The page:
- Andy Katz, ESPN.com Senior Writer
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Stop if you've heard this before: Rutgers is a sleeping giant; New Jersey is fertile recruiting ground; it's only a matter of time before the Scarlet Knights are a Big East contender; and the RAC is one of the best home courts in the league.
"Until it happens, it's just words," said Mike Rice, the latest Rutgers coach hired with the task of waking this Sleeping Beauty. "A lot of people have heard the same words the last two decades."
We don't have the transcripts from the previous news conferences, but no one would be shocked if the opening words of this article were uttered by previous coaches like Bob Wenzel, Kevin Bannon, Gary Waters or Fred Hill.
As much as the talk might seem hollow, though, it is actually true. The New York-New Jersey area should be a recruiting hotbed for Rutgers. The RAC does have the potential to be one of the best home courts in the Big East because it's on campus, much like the Pavilion at Nova, Gampel at UConn and the Petersen Events Center at Pitt.
But no one in ages has been able to seriously tap into the potential at Rutgers. There has been no reason to be intimidated about anything related to RU. The Scarlet Knight haven't been to the NCAA tournament since 1991, when they were in the Atlantic 10 and not in the rugged, 16-team Big East. They haven't won a NCAA tourney game since 1983 and have earned only four bids to the Big Dance since advancing to the 1976 Final Four.
When Rice was an assistant at Pitt and Saint Joseph's, he didn't exactly worry about going against Rutgers in recruiting or on the court.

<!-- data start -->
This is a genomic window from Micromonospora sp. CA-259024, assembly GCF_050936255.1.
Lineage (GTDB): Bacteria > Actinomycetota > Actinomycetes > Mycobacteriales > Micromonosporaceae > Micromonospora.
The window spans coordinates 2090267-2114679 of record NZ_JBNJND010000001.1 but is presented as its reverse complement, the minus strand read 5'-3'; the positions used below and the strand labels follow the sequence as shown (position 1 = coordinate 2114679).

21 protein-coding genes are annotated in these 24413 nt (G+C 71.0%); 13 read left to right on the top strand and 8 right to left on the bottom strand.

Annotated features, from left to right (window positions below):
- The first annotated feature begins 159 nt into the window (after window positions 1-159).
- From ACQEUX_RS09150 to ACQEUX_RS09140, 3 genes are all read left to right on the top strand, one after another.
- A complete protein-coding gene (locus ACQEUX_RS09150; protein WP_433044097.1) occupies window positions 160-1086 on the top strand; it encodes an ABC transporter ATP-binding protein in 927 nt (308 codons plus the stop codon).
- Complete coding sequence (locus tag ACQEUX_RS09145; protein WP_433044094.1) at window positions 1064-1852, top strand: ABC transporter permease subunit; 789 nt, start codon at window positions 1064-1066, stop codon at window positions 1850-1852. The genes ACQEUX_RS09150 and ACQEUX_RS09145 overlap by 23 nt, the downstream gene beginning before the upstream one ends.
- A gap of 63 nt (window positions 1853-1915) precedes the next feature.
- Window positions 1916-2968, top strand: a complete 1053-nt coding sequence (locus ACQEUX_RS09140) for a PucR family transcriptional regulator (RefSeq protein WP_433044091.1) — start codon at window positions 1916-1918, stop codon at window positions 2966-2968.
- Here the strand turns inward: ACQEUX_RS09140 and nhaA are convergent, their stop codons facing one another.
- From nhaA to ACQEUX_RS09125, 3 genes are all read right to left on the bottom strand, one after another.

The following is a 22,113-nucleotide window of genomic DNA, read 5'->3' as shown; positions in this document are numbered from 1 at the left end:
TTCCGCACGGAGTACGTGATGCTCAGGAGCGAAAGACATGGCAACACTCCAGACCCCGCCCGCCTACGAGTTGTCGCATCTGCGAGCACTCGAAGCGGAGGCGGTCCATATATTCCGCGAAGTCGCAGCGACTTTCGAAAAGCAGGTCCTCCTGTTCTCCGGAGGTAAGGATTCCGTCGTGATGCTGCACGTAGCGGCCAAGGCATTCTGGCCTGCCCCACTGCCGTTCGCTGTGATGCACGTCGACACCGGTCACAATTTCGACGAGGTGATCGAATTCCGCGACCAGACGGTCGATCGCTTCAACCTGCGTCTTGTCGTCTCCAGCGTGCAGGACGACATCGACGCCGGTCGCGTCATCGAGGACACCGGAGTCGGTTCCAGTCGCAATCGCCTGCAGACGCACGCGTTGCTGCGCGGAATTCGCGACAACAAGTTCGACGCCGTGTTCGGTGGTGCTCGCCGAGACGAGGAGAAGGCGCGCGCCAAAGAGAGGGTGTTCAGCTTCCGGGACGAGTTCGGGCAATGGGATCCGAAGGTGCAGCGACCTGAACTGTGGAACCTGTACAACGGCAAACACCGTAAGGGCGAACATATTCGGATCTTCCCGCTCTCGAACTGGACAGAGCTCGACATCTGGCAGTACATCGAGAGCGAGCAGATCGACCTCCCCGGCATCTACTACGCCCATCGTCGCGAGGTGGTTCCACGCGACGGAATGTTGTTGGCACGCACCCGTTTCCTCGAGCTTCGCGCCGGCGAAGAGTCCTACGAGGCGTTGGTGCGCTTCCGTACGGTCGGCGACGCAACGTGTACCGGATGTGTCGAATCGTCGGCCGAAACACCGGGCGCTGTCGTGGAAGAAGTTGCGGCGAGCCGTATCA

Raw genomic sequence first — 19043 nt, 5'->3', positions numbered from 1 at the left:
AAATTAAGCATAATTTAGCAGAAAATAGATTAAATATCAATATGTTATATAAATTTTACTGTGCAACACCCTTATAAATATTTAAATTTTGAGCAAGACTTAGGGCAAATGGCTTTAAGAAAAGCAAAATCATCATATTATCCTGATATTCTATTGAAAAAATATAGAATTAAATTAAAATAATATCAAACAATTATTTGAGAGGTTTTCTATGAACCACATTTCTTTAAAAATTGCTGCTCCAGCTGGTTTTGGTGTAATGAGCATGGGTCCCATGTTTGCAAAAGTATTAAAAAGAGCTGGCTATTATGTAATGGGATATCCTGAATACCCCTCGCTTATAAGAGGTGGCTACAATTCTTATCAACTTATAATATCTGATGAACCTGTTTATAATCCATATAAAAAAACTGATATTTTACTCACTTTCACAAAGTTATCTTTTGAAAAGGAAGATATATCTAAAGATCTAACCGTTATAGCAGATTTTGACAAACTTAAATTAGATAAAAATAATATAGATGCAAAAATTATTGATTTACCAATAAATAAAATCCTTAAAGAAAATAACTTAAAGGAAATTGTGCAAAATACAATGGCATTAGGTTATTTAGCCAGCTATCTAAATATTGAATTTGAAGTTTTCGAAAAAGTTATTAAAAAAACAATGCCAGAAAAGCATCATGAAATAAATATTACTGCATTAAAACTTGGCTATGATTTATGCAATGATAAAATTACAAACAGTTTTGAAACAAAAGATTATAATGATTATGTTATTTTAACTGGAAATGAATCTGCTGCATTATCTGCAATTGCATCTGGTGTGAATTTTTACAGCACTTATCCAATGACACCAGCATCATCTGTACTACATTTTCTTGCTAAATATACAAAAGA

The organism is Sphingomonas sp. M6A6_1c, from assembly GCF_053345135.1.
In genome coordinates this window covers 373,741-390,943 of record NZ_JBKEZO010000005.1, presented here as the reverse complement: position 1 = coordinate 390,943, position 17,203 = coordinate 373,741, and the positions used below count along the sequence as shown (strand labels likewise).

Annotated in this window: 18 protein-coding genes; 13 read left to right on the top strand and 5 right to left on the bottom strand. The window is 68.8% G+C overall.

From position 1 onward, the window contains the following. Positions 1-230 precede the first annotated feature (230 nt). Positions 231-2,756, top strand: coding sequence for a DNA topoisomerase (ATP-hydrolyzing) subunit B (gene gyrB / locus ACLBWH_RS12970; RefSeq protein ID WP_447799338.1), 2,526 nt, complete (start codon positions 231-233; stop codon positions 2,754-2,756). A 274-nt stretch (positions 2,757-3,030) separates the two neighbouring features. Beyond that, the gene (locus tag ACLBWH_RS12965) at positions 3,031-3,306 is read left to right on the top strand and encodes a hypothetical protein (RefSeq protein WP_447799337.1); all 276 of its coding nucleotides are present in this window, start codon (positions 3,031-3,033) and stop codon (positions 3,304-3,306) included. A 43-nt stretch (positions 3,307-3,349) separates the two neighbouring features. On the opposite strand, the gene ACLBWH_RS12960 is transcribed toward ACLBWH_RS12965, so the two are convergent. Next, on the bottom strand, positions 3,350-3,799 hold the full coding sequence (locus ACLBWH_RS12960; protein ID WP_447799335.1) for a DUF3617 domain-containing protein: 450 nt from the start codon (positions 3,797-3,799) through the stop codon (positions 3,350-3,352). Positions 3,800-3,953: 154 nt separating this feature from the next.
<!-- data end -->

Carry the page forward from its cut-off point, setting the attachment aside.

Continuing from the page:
And why would he?
"We weren't fearful of the RAC or fearful of the 34,000 [students] in attendance," Rice said. "There wasn't much teeth here. There was no fear in recruiting or playing against them."
There was some jealousy of the lost potential, however.
"The location, the players that you could see without driving six hours to see or flying to see," Rice said. "For one reason or another, they couldn't put it together. There would be good recruiting classes, but they never seemed to put it together. There's no question that it hasn't happened, but once it does it won't end any time soon."
Rice, who shall we say is a kinder, gentler hyperactive coach than someone like former Seton Hall coach Bobby Gonzalez, wanted to be the coach to change the perception. He wanted to be the coach to finally get the Knights over the hump.
"I would have walked to Rutgers for the opportunity to take over the program," Rice said.
This spring, Rice, 41, was a candidate at Fordham and Seton Hall after turning Robert Morris into the team to beat in the Northeast Conference. The Colonials won 26 games and made the NIT in his first season. They won 24 and made the NCAA tournament in his second season. And then 23 more last season, including a NEC tournament title on Quinnipiac's home court and a near miss against second-seeded Villanova in the first round of the Big Dance.
As for Rutgers, athletic director Tim Pernetti initially gave Hill one more year to turn the Scarlet Knights around. But then, after a heated argument at an RU baseball game in which Hill's father was the head coach, Hill and Rutgers headed toward a protracted separation and eventual divorce.
A Big East job in the New York market was certainly of interest to a number of coaches with longer and more impressive résumés than Rice. However, Rice said Rutgers wasn't going to "pay a higher-profile guy what he wanted. But at the end, I'm not sure that was the best fit for the program anyway. They needed a guy who was going to roll up his sleeves and improve the program."
Pernetti said he had to be cognizant of the dicey financial situation in New Jersey, but he wasn't going to limit the search.